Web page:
Like the title says.
Currently, credit accounts stay on your report for seven years after your last payment-- good or bad. Rep. Maxine Waters from California wants to amend this to four years, arguing that the predictive value of debts more than two years old are dubious already. In other words, really old debts don't do a good job of indicating whether you'll pay in the future. The bankruptcy limit would change from ten years to seven for the same reason. Industry insiders argue these changes "would hamper lenders' capacity to evaluate the true risks posed by loan applicants."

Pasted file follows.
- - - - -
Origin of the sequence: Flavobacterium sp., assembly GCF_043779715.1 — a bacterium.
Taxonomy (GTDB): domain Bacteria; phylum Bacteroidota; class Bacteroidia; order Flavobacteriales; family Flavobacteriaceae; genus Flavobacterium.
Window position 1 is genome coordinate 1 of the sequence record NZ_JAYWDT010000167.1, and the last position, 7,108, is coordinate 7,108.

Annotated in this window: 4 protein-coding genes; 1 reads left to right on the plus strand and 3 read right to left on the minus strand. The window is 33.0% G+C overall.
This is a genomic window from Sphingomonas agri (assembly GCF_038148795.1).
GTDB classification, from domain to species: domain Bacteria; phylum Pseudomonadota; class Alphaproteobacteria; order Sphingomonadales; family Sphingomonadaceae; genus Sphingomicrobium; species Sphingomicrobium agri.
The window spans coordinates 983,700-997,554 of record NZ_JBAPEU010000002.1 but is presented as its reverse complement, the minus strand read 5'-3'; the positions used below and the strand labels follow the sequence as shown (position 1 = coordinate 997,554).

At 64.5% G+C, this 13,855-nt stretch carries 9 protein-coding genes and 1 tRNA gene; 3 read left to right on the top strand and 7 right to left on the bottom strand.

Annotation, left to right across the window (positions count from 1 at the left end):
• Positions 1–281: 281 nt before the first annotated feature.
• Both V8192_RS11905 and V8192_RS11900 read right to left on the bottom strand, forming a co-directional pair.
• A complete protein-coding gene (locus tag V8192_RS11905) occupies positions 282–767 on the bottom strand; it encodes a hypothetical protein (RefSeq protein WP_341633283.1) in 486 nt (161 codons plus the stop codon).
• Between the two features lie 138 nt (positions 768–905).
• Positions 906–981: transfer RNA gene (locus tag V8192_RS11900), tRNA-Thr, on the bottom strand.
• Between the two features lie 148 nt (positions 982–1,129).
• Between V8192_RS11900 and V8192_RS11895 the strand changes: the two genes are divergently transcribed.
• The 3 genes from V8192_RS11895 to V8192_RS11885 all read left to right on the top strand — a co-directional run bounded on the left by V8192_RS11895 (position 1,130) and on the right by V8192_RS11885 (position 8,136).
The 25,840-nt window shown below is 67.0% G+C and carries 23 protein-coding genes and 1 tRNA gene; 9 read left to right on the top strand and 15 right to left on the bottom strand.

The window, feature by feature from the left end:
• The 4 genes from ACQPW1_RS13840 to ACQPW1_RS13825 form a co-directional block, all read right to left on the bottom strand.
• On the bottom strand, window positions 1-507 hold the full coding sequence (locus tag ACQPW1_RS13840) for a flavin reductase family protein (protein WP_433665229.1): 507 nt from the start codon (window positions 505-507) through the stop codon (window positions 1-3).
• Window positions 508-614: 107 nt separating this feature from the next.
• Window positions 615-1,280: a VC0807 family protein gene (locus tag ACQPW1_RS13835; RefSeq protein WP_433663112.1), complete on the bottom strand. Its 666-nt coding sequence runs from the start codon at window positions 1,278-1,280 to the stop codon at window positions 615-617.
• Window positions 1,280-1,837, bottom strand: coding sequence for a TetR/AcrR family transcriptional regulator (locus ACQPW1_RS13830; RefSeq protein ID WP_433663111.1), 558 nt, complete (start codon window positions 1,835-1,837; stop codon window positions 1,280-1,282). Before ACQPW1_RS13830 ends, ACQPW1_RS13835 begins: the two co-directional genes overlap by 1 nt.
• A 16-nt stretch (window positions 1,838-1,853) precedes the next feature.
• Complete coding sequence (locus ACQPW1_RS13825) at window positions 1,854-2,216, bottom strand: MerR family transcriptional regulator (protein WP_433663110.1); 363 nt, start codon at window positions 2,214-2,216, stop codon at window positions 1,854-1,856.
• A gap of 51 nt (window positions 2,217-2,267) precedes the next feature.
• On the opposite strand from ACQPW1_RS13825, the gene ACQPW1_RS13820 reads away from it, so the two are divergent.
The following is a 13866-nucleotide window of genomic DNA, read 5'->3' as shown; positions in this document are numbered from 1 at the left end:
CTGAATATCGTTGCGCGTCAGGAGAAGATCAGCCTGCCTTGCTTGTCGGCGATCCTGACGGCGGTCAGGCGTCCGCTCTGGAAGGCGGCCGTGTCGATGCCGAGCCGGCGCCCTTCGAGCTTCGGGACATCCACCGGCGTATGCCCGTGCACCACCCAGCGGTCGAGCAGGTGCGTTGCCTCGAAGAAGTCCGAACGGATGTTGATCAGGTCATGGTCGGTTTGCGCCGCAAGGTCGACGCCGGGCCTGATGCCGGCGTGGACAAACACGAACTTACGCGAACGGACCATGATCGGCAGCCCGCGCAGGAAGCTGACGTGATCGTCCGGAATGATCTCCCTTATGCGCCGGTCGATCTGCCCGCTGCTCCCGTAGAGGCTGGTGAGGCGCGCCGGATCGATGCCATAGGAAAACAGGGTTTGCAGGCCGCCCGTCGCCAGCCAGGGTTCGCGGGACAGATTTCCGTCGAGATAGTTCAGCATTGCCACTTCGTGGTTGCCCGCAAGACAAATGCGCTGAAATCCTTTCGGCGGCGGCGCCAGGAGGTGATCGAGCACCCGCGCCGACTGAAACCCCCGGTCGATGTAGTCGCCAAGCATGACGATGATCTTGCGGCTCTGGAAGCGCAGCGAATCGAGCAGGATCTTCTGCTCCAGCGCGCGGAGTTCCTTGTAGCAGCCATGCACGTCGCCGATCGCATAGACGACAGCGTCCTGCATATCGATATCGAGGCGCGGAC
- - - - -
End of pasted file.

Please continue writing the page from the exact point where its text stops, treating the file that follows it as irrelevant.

Rep. Maxine also wants to get your utilities on your credit report, which for many people with thin reports would show that they are, in fact, regularly paying bills all the time. The resistance to this, notes the LA Times, came from "Chi Chi Wu, staff attorney for the National Consumer Law Center," who said that this would negatively impact lower income households, who often pay utilities a month or two late when money is tight.
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